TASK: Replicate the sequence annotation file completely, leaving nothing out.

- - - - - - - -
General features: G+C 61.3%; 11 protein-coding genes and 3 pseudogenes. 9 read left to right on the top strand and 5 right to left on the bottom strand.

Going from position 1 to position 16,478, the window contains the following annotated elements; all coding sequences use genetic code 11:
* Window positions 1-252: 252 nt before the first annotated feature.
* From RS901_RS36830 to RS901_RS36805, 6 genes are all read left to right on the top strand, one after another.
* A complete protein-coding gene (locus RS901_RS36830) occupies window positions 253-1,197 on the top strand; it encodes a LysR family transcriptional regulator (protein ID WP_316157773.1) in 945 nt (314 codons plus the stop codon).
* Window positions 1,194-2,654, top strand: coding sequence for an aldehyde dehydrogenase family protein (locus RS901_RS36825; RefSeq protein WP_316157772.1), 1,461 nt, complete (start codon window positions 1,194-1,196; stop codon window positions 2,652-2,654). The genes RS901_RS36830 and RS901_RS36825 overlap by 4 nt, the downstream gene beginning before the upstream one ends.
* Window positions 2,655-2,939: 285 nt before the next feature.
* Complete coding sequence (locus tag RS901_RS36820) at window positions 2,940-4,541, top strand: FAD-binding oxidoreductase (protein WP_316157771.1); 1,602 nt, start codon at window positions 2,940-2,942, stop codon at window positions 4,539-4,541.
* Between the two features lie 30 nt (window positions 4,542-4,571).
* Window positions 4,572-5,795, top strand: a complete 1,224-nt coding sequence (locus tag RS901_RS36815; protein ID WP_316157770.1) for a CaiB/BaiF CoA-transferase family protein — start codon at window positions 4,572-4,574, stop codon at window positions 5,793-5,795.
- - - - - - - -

General features: G+C 61.3%; 11 protein-coding genes and 3 pseudogenes. 9 read left to right on the top strand and 5 right to left on the bottom strand.

Going from position 1 to position 16,478, the window contains the following annotated elements; all coding sequences use genetic code 11:
* Window positions 1-252: 252 nt before the first annotated feature.
* From RS901_RS36830 to RS901_RS36805, 6 genes are all read left to right on the top strand, one after another.
* A complete protein-coding gene (locus RS901_RS36830) occupies window positions 253-1,197 on the top strand; it encodes a LysR family transcriptional regulator (protein ID WP_316157773.1) in 945 nt (314 codons plus the stop codon).
* Window positions 1,194-2,654, top strand: coding sequence for an aldehyde dehydrogenase family protein (locus RS901_RS36825; RefSeq protein WP_316157772.1), 1,461 nt, complete (start codon window positions 1,194-1,196; stop codon window positions 2,652-2,654). The genes RS901_RS36830 and RS901_RS36825 overlap by 4 nt, the downstream gene beginning before the upstream one ends.
* Window positions 2,655-2,939: 285 nt before the next feature.
* Complete coding sequence (locus tag RS901_RS36820) at window positions 2,940-4,541, top strand: FAD-binding oxidoreductase (protein WP_316157771.1); 1,602 nt, start codon at window positions 2,940-2,942, stop codon at window positions 4,539-4,541.
* Between the two features lie 30 nt (window positions 4,542-4,571).
* Window positions 4,572-5,795, top strand: a complete 1,224-nt coding sequence (locus tag RS901_RS36815; protein ID WP_316157770.1) for a CaiB/BaiF CoA-transferase family protein — start codon at window positions 4,572-4,574, stop codon at window positions 5,793-5,795.